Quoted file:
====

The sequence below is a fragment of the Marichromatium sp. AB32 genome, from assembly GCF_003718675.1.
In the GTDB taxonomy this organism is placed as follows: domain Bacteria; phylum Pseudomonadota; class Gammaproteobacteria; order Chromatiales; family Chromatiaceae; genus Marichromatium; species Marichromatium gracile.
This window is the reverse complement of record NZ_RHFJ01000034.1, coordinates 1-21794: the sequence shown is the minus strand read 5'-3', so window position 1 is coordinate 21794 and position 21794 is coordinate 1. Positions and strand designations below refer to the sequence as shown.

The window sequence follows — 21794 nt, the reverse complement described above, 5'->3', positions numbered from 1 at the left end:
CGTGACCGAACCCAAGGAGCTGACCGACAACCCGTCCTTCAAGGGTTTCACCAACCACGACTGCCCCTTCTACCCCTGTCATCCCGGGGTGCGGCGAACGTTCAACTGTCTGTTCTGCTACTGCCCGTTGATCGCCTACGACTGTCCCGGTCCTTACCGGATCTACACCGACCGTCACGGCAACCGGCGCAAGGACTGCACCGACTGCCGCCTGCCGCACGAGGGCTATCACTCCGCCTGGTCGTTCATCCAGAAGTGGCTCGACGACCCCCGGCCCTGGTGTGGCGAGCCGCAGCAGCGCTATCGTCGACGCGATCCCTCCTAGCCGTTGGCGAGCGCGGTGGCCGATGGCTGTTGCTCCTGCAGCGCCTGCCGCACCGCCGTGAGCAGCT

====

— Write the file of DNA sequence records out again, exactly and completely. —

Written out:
The sequence below is a fragment of the Marichromatium sp. AB32 genome, from assembly GCF_003718675.1.
In the GTDB taxonomy this organism is placed as follows: domain Bacteria; phylum Pseudomonadota; class Gammaproteobacteria; order Chromatiales; family Chromatiaceae; genus Marichromatium; species Marichromatium gracile.
This window is the reverse complement of record NZ_RHFJ01000034.1, coordinates 1-21794: the sequence shown is the minus strand read 5'-3', so window position 1 is coordinate 21794 and position 21794 is coordinate 1. Positions and strand designations below refer to the sequence as shown.

The window sequence follows — 21794 nt, the reverse complement described above, 5'->3', positions numbered from 1 at the left end:
CGTGACCGAACCCAAGGAGCTGACCGACAACCCGTCCTTCAAGGGTTTCACCAACCACGACTGCCCCTTCTACCCCTGTCATCCCGGGGTGCGGCGAACGTTCAACTGTCTGTTCTGCTACTGCCCGTTGATCGCCTACGACTGTCCCGGTCCTTACCGGATCTACACCGACCGTCACGGCAACCGGCGCAAGGACTGCACCGACTGCCGCCTGCCGCACGAGGGCTATCACTCCGCCTGGTCGTTCATCCAGAAGTGGCTCGACGACCCCCGGCCCTGGTGTGGCGAGCCGCAGCAGCGCTATCGTCGACGCGATCCCTCCTAGCCGTTGGCGAGCGCGGTGGCCGATGGCTGTTGCTCCTGCAGCGCCTGCCGCACCGCCGTGAGCAGCT